As Christians we need to make sure we spend sufficient time with our Heavenly Father – alone with him during the week as well as together here on Sundays. Prayer is a wonderful privilege, an emotional lifeline for God’s people – so we should keep it a priority in our busy lives.
2. The New Temple: Jesus’ body! (v.18-22)
Jesus’ cleansing of the Jerusalem Temple is an event that would certainly have made the news if it happened today. With coins scattering, cattle running wild and doves in the air, I’m sure it would have made great TV!
Verse 17 tells us that Jesus’ passion that day was so intense that it reminded his disciples of the words of Psalm 69 verse 9, which we heard just now. Words originally written by king David, but which now applied to Jesus – “zeal for your house will consume me”.
However, whilst the disciples were awestruck by Jesus’ zeal, the Temple leaders were very annoyed. We read in verse 18 that they confronted Jesus and demanded of him “What sign can you show us to prove your authority to do all this?” What could Jesus say or do to justify his behaviour?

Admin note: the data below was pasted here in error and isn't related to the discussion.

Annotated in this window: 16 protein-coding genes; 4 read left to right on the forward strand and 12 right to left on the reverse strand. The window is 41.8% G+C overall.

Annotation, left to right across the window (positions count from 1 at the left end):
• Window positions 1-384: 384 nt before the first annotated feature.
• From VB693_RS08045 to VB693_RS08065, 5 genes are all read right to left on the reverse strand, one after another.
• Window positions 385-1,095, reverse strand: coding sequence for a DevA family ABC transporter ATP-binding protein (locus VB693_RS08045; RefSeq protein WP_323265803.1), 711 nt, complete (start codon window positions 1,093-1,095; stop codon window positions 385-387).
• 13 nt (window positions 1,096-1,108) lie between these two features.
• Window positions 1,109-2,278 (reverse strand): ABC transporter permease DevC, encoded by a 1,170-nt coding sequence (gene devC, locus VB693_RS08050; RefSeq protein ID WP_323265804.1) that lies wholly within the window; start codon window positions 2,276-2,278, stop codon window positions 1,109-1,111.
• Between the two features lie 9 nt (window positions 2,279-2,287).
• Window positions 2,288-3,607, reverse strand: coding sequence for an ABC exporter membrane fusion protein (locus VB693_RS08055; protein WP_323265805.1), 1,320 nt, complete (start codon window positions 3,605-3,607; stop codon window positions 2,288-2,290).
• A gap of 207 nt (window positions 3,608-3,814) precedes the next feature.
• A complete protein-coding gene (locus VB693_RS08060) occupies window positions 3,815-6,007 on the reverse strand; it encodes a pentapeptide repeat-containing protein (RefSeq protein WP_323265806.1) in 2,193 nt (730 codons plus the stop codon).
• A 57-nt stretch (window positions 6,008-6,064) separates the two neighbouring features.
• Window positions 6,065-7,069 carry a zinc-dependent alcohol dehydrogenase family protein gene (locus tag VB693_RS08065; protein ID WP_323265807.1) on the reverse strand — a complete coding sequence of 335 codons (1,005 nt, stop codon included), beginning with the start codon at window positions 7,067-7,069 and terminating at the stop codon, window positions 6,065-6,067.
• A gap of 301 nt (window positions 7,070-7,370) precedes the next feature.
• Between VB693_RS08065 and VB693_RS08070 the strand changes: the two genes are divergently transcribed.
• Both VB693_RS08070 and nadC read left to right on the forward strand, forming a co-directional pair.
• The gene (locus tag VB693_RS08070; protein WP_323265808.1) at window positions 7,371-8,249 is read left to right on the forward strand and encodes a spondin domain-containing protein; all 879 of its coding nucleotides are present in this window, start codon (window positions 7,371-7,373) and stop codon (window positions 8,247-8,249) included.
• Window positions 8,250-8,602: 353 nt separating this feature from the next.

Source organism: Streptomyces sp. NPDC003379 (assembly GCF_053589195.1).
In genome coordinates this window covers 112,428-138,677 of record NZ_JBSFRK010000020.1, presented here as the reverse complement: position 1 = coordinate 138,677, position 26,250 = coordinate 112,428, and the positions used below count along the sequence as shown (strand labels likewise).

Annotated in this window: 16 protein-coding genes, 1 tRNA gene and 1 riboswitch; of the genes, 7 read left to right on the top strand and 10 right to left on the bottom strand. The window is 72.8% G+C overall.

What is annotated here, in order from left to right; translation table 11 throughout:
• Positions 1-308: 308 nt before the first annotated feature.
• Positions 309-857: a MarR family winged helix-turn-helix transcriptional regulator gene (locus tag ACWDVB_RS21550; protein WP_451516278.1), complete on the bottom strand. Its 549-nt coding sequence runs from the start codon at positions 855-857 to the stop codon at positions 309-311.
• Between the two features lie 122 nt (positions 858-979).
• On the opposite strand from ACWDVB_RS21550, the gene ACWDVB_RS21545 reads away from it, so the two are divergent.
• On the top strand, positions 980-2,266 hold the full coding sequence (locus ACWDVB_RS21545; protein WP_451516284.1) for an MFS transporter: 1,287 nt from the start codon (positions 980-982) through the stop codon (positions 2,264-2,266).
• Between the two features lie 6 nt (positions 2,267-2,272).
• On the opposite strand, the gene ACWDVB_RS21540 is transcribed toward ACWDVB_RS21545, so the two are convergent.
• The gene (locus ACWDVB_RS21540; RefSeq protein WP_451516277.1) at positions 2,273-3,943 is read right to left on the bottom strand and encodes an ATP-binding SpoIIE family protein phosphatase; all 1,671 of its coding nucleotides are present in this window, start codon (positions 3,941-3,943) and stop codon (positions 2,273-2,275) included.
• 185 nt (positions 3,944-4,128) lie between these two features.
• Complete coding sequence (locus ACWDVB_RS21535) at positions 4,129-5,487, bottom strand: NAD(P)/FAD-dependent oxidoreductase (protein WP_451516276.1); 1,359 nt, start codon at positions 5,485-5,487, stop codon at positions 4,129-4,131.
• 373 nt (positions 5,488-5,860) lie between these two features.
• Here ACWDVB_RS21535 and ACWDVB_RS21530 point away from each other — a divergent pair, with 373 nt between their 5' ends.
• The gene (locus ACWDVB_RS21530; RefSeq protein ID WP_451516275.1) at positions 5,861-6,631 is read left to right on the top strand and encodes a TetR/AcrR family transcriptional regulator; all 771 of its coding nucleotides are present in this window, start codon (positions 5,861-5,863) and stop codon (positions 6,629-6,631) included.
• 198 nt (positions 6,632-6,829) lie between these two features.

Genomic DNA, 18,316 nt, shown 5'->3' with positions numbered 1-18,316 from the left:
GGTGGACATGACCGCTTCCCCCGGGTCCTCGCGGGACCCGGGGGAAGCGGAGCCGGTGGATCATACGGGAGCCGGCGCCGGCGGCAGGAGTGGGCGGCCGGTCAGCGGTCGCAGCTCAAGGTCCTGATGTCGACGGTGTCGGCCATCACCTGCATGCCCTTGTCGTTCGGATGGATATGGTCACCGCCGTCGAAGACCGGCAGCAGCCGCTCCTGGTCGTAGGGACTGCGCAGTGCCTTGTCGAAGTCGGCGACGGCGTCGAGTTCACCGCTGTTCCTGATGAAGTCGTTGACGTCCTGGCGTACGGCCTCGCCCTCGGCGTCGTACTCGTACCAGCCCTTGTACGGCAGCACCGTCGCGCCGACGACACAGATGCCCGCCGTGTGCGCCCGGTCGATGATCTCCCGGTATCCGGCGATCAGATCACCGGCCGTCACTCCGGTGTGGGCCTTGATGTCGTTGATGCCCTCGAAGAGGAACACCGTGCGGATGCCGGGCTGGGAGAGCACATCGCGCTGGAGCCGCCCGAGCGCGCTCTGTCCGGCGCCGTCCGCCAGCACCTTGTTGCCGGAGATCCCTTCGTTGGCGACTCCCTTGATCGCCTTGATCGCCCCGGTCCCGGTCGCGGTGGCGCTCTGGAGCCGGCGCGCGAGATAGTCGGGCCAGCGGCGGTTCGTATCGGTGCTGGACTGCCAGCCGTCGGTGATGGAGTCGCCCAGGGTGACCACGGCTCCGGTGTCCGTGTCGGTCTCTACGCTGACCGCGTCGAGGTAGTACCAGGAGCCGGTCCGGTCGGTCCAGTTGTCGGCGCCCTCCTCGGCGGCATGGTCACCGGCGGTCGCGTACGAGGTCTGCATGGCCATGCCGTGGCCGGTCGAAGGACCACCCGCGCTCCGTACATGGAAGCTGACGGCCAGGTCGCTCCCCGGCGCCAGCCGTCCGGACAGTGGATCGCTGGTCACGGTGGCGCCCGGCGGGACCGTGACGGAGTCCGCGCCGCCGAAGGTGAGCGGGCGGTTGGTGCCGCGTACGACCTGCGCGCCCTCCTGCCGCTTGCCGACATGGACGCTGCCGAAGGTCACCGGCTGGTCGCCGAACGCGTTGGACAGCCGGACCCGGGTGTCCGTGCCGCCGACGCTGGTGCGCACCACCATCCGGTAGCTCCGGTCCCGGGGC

John tells us in verse 19 that Jesus didn’t reply with a sign from above or an amazing miracle – but with an enigmatic sentence. “Destroy this Temple” he said, “and I will raise it again in three days” (v.19).
The Jewish authorities made the mistake of taking him too literally. They thought that Jesus was referring to the stone Temple in which they stood. A Temple that had taken forty-six years to build and could never be rebuilt over a long weekend. A Temple that really was destroyed by the Romans in 70AD and has never been rebuilt since – only its western wall remains.
The religious rulers were mistaken because the ‘Temple’ Jesus was referring to was his own body. A body that would indeed be ‘destroyed’ when he died on the Cross, before being ‘rebuilt’ when he rose again on the first Easter day.